What is most compelling about the BC and UK models, is that they are focused on delivering a wider scope of resolution, namely helping complainants diagnose a legal problem, avoid disputes, contain them once underway, and facilite a solution. This broad scope of resolution mirrors the features identified in this paper as key for resolving defamation disputes. The features that I conclude are important are:

  • Speedy resolution is critical, because information spreads quickly and easily;
  • Accessibility of resolution is important, in terms of cost and ease of use of the process;
  • Containment and avoidance of disputes are also key. With the risk that online defamation spreads quickly and disputes escalate equally as fast, the facilitation of resolution that arrests further harm and de-escalates is preferable;
  • Technical solutions are fundamental to resolving online defamation disputes, and therefore the law is only part of the solution;
  • Subject matter expertise of caseworkers, adjudicators and judges is desirable.

There are a variety of reasons why an online tribunal is so compelling. The lack of access to justice for defamation claimants is a societal harm and the consistent message from research and interviews was the need for access to a forum of dispute resolution that was fast and less expensive, which tribunals are in a better position to deliver than courts. An online tribunal offers a greater range of tools to fix a reputational harm than traditional courts and can be specialized in a way that a Canadian court cannot.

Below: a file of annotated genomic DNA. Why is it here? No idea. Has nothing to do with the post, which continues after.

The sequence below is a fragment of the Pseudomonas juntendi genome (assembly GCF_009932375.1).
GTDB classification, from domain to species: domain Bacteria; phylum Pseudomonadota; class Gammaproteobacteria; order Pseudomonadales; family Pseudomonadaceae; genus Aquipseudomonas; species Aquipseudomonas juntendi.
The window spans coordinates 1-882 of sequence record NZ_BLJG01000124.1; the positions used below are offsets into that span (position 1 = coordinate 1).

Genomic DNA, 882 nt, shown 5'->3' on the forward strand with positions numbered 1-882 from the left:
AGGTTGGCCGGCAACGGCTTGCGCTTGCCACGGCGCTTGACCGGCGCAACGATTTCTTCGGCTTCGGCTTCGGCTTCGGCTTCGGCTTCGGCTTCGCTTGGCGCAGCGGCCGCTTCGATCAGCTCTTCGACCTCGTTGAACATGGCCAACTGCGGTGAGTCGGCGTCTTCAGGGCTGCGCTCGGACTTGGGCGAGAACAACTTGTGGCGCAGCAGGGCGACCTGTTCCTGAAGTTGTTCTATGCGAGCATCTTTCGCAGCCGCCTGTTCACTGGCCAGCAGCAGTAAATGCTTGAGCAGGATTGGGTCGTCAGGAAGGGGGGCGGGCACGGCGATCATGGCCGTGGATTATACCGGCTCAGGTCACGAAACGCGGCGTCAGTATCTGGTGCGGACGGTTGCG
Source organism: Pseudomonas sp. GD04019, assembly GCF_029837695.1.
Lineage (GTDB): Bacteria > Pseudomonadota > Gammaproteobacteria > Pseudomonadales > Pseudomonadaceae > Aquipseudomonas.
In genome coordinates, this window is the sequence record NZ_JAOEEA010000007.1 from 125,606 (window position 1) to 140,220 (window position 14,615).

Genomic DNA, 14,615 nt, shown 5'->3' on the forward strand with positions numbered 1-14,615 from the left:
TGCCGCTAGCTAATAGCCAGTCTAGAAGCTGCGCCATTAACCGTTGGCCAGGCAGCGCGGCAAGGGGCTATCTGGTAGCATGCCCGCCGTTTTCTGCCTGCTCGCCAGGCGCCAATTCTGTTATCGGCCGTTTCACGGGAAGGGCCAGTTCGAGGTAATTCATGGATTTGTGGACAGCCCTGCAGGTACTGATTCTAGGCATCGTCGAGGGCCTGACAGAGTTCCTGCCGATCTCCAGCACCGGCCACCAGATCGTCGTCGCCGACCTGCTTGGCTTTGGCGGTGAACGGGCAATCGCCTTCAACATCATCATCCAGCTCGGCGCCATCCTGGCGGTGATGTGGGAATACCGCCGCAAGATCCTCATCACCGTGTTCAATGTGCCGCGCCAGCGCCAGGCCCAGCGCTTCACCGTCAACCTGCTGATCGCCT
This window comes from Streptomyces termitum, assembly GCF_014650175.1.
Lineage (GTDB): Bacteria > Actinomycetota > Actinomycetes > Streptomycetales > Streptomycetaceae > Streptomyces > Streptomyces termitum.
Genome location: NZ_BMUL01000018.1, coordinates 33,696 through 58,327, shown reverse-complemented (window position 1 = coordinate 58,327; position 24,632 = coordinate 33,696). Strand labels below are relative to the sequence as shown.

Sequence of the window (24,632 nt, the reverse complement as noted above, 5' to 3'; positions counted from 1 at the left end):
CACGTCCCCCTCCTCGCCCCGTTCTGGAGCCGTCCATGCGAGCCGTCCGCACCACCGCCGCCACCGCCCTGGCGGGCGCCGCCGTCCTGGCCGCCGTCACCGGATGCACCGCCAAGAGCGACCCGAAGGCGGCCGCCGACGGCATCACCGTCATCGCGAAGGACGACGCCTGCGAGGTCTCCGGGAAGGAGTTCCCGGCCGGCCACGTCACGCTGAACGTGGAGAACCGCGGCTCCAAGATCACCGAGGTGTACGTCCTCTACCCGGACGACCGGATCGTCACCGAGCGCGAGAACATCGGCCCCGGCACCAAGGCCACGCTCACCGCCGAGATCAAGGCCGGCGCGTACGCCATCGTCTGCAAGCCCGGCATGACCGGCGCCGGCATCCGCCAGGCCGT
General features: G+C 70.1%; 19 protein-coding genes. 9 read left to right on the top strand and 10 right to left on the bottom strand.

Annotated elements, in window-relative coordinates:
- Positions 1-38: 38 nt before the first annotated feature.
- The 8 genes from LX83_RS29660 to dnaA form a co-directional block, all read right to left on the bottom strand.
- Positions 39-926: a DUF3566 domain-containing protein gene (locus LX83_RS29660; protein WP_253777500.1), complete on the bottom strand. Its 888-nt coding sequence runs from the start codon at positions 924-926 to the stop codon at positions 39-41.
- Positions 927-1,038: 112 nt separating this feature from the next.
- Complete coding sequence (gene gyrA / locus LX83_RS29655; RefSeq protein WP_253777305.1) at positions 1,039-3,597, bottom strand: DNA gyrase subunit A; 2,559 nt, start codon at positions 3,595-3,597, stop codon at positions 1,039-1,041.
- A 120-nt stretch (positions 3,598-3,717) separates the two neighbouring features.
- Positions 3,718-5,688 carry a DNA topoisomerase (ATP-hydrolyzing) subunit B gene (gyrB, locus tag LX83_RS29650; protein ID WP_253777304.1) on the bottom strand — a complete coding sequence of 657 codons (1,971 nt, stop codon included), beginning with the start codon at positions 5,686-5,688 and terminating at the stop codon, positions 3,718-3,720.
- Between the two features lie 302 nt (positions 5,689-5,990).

In coming to the conclusion that an online tribunal is the best option, I explored a variety of potential regulatory models, both defamation and non-defamation specific. I drew ideas from a variety of industries including domain names, privacy, press, finance and construction, and I considered lessons from recent defamation reform in the United Kingdom.

The paper explores the gamut of streamlined court processes, defamation regulatory bodies and non-defamation industry regulators (including co and self-regulatory bodies). I examined online dispute resolution, including techno-legal solutions, online courts or tribunals, company dispute systems, and government mandated alternative dispute resolution. I also examined the role of the intermediary in providing resolution to defamation disputes and how that can be conceptualized and incentivized through legislation.

We are in early days of sketching the features of the tribunal. My paper more broadly focuses on the kinds of dispute resolution frameworks that would improve access to justice and recommended an online tribunal as the best candidate. However, the devil is in the details and some of the points I explored include, whether it should be mandatory or voluntary, public or private, permit legal representation or have the power to award damages. In my view, however, these are just “teething troubles”, to use the language of Lord Briggs in making his recommendation for an online court. There has been significant development in access to dispute resolution to resolve e-commerce disputes and it is time for something similar to resolve content disputes.

Emily Laidlaw University of Calgary, Faculty of Law